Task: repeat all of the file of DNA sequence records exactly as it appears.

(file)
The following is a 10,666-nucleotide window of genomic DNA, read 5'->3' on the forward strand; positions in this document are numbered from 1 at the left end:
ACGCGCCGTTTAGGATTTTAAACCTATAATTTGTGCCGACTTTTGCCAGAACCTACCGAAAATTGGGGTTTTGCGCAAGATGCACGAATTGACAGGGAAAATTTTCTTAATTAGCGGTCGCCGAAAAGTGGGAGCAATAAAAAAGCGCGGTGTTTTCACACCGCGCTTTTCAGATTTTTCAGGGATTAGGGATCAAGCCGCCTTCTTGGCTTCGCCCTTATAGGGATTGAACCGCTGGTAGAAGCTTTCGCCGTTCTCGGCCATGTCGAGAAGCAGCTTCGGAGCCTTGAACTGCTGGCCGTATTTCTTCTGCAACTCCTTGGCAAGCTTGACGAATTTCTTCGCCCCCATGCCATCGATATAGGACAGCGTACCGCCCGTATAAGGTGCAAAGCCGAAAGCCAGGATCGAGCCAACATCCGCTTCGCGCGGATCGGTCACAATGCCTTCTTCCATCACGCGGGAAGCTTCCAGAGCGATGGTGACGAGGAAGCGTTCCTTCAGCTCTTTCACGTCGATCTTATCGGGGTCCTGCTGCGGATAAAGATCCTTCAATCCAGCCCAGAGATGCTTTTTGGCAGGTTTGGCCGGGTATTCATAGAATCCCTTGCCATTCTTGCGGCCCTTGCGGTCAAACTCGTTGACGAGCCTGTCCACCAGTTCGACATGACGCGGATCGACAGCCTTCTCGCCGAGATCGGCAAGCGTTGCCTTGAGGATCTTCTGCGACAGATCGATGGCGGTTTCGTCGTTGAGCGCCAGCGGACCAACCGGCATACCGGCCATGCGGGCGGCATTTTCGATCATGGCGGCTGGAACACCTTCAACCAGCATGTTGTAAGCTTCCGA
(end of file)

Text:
The following is a 10,666-nucleotide window of genomic DNA, read 5'->3' on the forward strand; positions in this document are numbered from 1 at the left end:
ACGCGCCGTTTAGGATTTTAAACCTATAATTTGTGCCGACTTTTGCCAGAACCTACCGAAAATTGGGGTTTTGCGCAAGATGCACGAATTGACAGGGAAAATTTTCTTAATTAGCGGTCGCCGAAAAGTGGGAGCAATAAAAAAGCGCGGTGTTTTCACACCGCGCTTTTCAGATTTTTCAGGGATTAGGGATCAAGCCGCCTTCTTGGCTTCGCCCTTATAGGGATTGAACCGCTGGTAGAAGCTTTCGCCGTTCTCGGCCATGTCGAGAAGCAGCTTCGGAGCCTTGAACTGCTGGCCGTATTTCTTCTGCAACTCCTTGGCAAGCTTGACGAATTTCTTCGCCCCCATGCCATCGATATAGGACAGCGTACCGCCCGTATAAGGTGCAAAGCCGAAAGCCAGGATCGAGCCAACATCCGCTTCGCGCGGATCGGTCACAATGCCTTCTTCCATCACGCGGGAAGCTTCCAGAGCGATGGTGACGAGGAAGCGTTCCTTCAGCTCTTTCACGTCGATCTTATCGGGGTCCTGCTGCGGATAAAGATCCTTCAATCCAGCCCAGAGATGCTTTTTGGCAGGTTTGGCCGGGTATTCATAGAATCCCTTGCCATTCTTGCGGCCCTTGCGGTCAAACTCGTTGACGAGCCTGTCCACCAGTTCGACATGACGCGGATCGACAGCCTTCTCGCCGAGATCGGCAAGCGTTGCCTTGAGGATCTTCTGCGACAGATCGATGGCGGTTTCGTCGTTGAGCGCCAGCGGACCAACCGGCATACCGGCCATGCGGGCGGCATTTTCGATCATGGCGGCTGGAACACCTTCAACCAGCATGTTGTAAGCTTCCGA